Chapter 22: All According To

Diplomacy is the art of selling a deal you don’t want to people you don’t trust for reasons you won’t admit to.”
-Prokopia Lekapene, first and only Hierarch of the League of Free Cities

“No one goes through the front gate, Callow,” Ratface told me pityingly. “Not unless you have a Name or you’re in disfavour with the Empress.”
“That just bloody figures,” I muttered. “There’s another way in?”
“Try twenty,” Hakram gravelled. “Most of them through tunnels, but the nobles have some fancy gate in the back.”
I scowled, much to the amusement of my officers. I’d missed the communal breakfast for my company, as Black had let me sleep in up to Morning Bell before sending me back. Within moments of setting foot on the grounds my officers had come to ambush me: morning classes had been dismissed because of an announcement that was the talk of the College. A five-way melee had been ordered by the Empress herself, and the participants had been informed in the middle of the meal. We commandeered one of the classrooms to serve as our meeting hall, ushering out the handful of cadets studying inside. There were advantages to Captain rank, even when it was a purely collegial title. My lieutenants clustered together on the same bench as if I was about to start a lesson while Hakram propped himself up on what was likely the teacher’s desk: he was the only sergeant in attendance, since this was theoretically a senior officers’ meeting. No one objected to his presence, not that I would have given in if they had: I’d come to value his advice too much to care if him being around ruffled a few feathers.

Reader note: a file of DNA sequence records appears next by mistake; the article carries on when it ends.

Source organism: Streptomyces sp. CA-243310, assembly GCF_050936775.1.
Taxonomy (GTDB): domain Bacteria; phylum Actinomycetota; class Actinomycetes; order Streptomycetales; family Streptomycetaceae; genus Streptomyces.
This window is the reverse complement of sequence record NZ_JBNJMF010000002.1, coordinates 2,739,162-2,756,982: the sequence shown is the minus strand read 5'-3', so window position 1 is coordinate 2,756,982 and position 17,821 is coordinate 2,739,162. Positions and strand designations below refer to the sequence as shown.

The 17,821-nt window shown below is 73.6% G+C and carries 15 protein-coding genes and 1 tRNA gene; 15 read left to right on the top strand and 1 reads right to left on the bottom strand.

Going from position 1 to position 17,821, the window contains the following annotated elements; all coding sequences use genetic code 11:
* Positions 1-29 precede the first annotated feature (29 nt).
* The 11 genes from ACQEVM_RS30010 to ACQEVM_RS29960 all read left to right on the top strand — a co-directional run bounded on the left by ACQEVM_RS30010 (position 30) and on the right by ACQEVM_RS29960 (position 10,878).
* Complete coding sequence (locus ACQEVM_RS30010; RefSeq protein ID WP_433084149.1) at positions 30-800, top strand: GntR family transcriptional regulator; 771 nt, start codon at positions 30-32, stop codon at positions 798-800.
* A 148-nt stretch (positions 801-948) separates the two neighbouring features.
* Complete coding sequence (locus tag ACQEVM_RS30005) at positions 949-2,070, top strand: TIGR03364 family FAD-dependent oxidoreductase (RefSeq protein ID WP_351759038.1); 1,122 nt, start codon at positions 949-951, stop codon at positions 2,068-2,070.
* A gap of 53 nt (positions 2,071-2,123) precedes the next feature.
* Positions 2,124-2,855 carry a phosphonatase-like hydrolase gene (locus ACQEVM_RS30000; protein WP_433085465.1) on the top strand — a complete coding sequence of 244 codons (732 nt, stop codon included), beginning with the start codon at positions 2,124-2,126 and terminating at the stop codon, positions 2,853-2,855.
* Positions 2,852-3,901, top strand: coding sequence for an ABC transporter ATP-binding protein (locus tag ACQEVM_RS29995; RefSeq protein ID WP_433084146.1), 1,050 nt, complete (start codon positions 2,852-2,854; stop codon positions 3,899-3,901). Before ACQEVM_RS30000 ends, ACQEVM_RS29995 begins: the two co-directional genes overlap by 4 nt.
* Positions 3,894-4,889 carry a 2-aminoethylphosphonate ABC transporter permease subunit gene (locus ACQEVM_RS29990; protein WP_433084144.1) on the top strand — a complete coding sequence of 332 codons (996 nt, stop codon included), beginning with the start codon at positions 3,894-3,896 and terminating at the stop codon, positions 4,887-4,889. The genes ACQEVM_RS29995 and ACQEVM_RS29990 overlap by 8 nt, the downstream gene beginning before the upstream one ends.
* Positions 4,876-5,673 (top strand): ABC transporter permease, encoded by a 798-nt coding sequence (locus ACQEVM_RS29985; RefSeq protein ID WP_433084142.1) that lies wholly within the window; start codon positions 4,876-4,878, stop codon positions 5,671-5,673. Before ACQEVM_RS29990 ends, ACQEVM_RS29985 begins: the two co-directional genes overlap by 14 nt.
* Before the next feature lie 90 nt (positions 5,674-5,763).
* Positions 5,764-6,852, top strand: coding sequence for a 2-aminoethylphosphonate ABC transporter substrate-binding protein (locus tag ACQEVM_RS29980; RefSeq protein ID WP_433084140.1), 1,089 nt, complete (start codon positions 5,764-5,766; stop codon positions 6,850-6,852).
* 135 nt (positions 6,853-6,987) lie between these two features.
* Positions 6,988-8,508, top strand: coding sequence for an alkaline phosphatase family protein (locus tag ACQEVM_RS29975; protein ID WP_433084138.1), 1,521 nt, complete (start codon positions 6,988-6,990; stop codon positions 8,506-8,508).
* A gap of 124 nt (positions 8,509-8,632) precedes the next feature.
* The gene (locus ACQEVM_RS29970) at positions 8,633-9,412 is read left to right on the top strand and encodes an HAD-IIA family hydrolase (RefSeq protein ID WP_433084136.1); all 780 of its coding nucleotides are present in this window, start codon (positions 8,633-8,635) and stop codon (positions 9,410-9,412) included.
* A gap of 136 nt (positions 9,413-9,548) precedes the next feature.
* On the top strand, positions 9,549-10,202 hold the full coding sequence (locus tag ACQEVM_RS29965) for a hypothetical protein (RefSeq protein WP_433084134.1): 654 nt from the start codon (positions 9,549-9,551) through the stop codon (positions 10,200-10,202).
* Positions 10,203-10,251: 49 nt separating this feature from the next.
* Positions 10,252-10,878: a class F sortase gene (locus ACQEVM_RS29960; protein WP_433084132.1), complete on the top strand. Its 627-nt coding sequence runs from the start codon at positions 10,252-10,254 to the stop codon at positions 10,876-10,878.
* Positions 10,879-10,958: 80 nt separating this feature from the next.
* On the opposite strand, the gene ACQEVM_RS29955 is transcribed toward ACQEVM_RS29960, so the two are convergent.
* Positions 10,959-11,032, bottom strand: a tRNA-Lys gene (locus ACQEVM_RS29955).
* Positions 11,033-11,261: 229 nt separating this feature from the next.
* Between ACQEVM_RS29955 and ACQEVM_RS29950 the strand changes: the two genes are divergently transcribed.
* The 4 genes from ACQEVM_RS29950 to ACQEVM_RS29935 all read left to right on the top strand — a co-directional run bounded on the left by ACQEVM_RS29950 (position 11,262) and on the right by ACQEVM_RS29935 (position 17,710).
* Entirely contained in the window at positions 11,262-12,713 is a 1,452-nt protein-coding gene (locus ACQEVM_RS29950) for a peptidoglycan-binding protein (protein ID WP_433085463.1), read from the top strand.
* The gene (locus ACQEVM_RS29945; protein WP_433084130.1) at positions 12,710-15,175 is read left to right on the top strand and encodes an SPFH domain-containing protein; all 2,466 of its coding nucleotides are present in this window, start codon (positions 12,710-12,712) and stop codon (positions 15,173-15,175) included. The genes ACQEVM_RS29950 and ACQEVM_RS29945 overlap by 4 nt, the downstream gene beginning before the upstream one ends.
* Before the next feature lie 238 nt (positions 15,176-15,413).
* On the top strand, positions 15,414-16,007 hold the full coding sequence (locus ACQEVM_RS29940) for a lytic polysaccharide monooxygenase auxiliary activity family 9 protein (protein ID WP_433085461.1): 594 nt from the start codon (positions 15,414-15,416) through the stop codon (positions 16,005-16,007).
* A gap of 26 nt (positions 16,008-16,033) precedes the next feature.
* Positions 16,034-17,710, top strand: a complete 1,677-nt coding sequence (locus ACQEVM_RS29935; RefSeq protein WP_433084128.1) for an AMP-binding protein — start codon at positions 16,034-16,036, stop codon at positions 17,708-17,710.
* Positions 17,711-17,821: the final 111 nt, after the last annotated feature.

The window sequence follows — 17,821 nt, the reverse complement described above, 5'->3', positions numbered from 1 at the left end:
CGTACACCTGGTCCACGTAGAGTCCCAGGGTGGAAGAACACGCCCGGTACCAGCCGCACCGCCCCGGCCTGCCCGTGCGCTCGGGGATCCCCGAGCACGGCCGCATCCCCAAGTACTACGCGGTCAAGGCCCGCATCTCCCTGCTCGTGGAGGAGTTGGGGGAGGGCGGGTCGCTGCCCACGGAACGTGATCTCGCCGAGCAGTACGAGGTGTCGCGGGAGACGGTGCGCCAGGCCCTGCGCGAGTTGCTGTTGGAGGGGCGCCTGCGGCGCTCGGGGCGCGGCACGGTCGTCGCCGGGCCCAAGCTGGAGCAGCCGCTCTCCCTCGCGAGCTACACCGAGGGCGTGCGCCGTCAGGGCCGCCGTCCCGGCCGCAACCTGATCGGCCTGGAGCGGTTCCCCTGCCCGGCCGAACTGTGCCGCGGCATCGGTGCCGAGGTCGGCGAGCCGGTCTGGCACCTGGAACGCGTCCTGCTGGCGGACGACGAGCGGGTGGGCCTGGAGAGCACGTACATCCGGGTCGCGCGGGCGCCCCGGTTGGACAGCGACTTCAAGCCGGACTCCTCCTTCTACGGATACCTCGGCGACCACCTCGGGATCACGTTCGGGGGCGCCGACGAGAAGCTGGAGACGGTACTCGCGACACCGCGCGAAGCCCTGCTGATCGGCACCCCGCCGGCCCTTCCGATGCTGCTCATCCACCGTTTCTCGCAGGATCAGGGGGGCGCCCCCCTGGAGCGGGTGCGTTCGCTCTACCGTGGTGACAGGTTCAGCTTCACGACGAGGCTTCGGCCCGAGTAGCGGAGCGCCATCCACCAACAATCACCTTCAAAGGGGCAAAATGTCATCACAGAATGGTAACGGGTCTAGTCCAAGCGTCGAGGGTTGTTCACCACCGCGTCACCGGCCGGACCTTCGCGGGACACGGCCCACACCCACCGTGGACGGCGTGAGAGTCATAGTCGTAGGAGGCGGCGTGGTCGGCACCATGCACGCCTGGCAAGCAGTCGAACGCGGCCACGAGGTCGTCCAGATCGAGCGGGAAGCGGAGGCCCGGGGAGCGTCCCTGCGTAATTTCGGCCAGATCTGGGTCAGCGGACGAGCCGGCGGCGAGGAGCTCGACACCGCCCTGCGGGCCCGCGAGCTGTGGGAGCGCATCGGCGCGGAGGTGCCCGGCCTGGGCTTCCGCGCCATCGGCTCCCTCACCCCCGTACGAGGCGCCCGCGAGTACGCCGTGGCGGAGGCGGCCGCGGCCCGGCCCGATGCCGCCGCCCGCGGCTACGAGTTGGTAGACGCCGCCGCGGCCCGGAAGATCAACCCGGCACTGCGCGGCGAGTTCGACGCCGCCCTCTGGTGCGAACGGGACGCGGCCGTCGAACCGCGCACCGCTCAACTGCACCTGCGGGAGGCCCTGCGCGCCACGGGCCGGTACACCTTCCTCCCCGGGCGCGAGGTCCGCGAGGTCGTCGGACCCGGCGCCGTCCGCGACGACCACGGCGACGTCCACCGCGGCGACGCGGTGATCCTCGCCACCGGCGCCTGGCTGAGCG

“So,” Kilian spoke up, “a five-way melee. Been a while since they organized one of those. I’m guessing it’s not a coincidence that the people in it are the four top companies and little old us?”
I’d paid little attention to the lieutenant of the mage line, when I’d first come across her in Ratface’s tent, and hadn’t see much of her since. Red-haired and pale-skinned, she was an unusual sight this deep in the Wasteland. Likely there’s a story to that. Setting aside my curiosity for the moment I grimaced, leaning back against the desk with my arms folded over my chest.
“There’s other forces at play here,” I told them. “My name, as you might have guessed, is not Callow.”
Pickler cocked her head to the side.
“You’re not actually the Duchess of Daoine’s secret bastard offspring, are you?” she asked flatly.
“I-” I opened my mouth, closed it and then opened it again. “I genuinely don’t know how to respond to that.”
“That’s the most popular rumour as to why the Blackguards picked you up,” Ratface informed me in an irritatingly amused tone. “Ran away to Praes so you could learn war from the best. Very romantic stuff. Until the melee everyone was talking about it.”
“I am not, in fact, the hidden heir to the Duchy of Daoine,” I replied patiently, rubbing the bridge of my nose to stem the no-doubt oncoming headache.
Ratface cursed under his breath, handing a smug-looking Kilian a handful of silver denarii.
“Told you it was Name stuff,” she crowed.
“She doesn’t do magic and there’s already a Squire and Heiress running around,” he argued. “What Name could she possibly have?”
I cleared my throat.
“Yeah, funny thing about that,” I admitted.
Surprisingly, Nauk was the first one to get it.
“You were there when Lord Black hung the Governor, huh,” he grunted. “Well, that explains that.”